YYYY-MM-DD also helps distinguish 6/7 from 7/6 without one or other groups muttering darkly about cultural imperialism, and making dating mistakes� �Oh, *last* month?�

But, Ryan’s opinion of how the date should be formated, “Sep 19” is unambiguous. He wasn’t suggesting it be formated “6/7”.

Mark 29 Sep 06

Totally agree on the dates issue. I once wrote about never using digits to indicate months (unless it was for input) and I got a bunch of heat from developers acusing me of being stupid — any person with normal cognitive abilites should be able to relate digits with months.

Think fast: 05

Can’t we just write March?

Beth 29 Sep 06

Paper requires no power source. Until there’s a screen that can say the same, I’m with Jason on the paper side of the paper vs. screen debate.

Jo�o 30 Sep 06

Don’t understand why in the US you don’t use DD-MM-YYYY.
This is the format that makes more sense.. starting with the day and ascending to the year.

Jough Dempsey 30 Sep 06

YYYY-MM-DD makes the most sense, going from less to more specific. You can sort things in this format easily (otherwise files named DD-MM-YYYY would all sort according to the days, then months, then years).

It’s a convention to store dates that way, but you don’t necessarily have to display them in the same format you use to store them in a database. Keeping the YYYY-MM-DD format disambiguates the date for non-English speakers, but if the site is primarily (or only) in English anyway, using the names of the months certainly wouldn’t be any further obstacle for someone reading the site.

BS&S 30 Sep 06

RE: The “Boom” of Steve…

Makes you realize how powerful his unchanging wardrobe is. You can’t place him in space or time based on his look. He becomes this constant while the tech around him keeps changing. It’s actually, I think, a very powerful iconic symbol for Apple.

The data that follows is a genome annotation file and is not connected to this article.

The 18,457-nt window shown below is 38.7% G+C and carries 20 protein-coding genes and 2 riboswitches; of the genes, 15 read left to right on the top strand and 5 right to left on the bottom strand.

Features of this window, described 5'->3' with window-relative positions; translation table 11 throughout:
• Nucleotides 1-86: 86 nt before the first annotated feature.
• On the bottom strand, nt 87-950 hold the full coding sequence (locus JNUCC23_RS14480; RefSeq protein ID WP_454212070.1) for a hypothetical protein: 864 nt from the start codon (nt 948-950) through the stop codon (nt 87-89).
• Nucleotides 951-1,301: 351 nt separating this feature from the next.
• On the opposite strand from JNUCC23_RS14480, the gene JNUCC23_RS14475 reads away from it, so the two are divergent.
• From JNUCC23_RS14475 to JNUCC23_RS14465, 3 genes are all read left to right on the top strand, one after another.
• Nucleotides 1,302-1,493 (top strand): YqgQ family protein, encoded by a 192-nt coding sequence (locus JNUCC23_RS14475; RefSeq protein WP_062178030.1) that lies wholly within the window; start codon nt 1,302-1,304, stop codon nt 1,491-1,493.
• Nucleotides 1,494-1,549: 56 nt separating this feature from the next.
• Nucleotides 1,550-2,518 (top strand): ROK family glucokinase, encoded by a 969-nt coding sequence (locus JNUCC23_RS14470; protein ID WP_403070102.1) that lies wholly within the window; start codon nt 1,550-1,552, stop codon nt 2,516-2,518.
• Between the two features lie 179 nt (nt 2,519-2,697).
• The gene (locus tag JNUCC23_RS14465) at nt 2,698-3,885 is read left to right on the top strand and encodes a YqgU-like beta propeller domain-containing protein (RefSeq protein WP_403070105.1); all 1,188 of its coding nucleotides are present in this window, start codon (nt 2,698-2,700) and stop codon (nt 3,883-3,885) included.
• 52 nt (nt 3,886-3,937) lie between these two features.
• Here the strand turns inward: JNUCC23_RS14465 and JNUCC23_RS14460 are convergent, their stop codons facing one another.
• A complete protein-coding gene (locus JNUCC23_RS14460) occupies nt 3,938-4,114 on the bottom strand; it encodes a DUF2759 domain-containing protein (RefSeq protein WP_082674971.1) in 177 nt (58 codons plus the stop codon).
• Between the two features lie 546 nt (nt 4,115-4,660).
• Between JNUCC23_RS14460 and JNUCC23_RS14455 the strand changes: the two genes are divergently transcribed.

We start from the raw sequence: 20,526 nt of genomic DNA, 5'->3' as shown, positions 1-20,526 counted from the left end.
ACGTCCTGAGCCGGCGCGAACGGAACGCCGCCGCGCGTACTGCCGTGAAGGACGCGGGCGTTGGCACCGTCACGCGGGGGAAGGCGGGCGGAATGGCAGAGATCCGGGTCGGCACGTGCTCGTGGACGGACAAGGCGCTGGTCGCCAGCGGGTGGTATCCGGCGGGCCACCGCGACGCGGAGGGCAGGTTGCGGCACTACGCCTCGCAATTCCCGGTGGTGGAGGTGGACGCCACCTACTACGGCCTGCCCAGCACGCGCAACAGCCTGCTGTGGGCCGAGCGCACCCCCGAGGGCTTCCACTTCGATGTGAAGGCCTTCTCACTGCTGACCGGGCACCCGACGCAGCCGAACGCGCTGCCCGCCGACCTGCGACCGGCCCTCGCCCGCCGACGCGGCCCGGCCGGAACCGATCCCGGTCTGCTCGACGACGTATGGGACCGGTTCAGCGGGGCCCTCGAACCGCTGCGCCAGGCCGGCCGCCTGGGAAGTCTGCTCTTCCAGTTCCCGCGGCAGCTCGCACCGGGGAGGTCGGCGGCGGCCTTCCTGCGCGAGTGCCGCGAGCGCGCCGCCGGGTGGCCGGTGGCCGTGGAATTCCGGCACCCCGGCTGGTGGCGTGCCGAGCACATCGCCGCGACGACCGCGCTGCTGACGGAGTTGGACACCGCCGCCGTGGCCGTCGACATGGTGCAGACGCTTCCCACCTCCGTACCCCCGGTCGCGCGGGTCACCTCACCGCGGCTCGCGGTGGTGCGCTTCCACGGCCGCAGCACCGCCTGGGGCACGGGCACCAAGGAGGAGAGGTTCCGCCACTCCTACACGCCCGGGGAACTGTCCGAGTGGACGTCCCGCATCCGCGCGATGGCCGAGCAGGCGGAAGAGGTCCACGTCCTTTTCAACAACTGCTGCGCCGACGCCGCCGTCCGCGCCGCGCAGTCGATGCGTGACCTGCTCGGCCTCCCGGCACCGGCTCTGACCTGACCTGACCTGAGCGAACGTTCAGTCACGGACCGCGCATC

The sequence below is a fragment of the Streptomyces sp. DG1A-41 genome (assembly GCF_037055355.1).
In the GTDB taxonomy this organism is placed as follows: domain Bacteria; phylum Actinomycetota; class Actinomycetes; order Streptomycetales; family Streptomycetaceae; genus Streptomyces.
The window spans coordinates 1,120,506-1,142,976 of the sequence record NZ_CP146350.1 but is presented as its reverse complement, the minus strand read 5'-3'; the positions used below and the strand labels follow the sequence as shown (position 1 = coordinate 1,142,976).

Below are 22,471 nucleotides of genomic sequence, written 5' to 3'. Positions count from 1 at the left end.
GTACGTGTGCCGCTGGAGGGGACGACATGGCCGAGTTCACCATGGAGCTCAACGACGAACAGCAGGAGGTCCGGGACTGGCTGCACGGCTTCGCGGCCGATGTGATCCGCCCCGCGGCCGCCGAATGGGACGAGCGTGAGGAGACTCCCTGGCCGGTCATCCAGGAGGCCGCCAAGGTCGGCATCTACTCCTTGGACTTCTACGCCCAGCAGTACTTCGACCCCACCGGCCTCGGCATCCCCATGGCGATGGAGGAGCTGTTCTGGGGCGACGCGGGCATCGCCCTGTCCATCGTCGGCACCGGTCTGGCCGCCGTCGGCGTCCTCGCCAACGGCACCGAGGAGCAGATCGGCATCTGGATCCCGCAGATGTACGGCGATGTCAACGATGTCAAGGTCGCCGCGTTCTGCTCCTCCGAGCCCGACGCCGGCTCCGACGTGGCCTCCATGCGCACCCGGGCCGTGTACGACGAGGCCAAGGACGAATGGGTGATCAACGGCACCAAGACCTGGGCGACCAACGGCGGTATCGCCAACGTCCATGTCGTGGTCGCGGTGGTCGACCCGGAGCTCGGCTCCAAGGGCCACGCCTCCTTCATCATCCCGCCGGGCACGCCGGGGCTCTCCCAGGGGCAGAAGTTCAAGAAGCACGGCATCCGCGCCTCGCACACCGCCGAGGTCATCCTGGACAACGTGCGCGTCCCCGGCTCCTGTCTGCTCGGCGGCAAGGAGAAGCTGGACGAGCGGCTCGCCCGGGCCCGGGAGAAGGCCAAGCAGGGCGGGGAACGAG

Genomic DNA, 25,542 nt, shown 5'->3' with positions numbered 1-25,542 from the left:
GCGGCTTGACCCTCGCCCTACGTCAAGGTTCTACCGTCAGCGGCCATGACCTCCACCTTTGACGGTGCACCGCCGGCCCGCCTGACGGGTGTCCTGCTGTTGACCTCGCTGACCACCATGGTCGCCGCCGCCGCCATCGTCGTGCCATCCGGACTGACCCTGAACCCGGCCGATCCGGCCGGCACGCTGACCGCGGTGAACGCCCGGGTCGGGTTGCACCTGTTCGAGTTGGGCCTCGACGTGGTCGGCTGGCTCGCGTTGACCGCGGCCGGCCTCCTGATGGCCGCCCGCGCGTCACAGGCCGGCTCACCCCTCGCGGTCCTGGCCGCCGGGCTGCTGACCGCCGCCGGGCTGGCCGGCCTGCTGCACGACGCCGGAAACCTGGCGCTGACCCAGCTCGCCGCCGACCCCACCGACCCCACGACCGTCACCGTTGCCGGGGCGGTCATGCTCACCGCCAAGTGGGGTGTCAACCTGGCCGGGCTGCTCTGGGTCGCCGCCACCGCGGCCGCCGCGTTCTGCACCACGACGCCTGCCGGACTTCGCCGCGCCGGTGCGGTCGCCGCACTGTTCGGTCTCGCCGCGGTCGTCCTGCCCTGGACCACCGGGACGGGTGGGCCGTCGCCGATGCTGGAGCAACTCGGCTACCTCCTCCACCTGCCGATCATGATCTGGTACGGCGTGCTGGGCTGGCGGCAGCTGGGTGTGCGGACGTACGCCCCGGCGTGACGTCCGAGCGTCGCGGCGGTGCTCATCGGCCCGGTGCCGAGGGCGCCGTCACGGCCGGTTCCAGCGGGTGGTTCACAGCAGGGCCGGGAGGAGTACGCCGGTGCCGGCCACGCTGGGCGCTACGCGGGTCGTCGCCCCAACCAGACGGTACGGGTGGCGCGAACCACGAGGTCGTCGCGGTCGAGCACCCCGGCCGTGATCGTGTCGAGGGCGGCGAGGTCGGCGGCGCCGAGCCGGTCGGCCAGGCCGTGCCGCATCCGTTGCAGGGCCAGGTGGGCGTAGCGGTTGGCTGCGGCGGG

Keeran 30 Sep 06

Re: the Quicktime editing.

It would be really cool if the desktop recording software had a ‘dead’ area you could drop the mouse pointer into to stop recording, then if you needed a break or you knew you were at the end of a section, you could just swipe the mouse over to the dead area.

Inversely, recording could be triggered by the mouse entering a certain ‘active’ area. (this would control audio and desktop recording).

The recording software would create split files for you to mess with later.

Just a thought!

GL 30 Sep 06

As one of the developers involved with the Anchorman reference above, I just wanted to point out that we don’t think of ourselves as competing here. We love your products and use them. Ours has its own specific purpose and audience.

keeran 30 Sep 06

lol btw, anyone else thinking ‘May’? :)

Stilgherrian 30 Sep 06

I might as well add another point. Many non-US countries will prefer “19 Sept” over “Sept 19”, to match their “19/9”.

Stilgherrian 30 Sep 06

I might as well add another point. Many non-US countries will prefer “19 Sept” over “Sept 19”, to match their “19/9”.

Trent Steele 01 Oct 06

Another great thing with the “YYYY-MM-DD HH:MM” standard is you can easily parse it with JavaScript and replace the (UTC) date with a more “readable” one in the user’s locale.

Fizik 01 Oct 06

woooo - love that socialtext vs. email image! That’s getting shown to my office for sure (as I am pushing a drive towards collab/wiki instead of email)

Ben Darlow 02 Oct 06

I’m totally with Ryan on the date issue. So many sites use all-numeric dates (regardless of the specific ordering) and I find them visually discordant for scanning purposes. I much prefer natural language terms like “Yesterday”, “Two Days Ago” and “September 19th” - they’re so very different that they’ll stick out. 2006-09-30 16:32 and 2006-10-01 13:12 are like serial numbers. Who wants to spend their time scanning through those?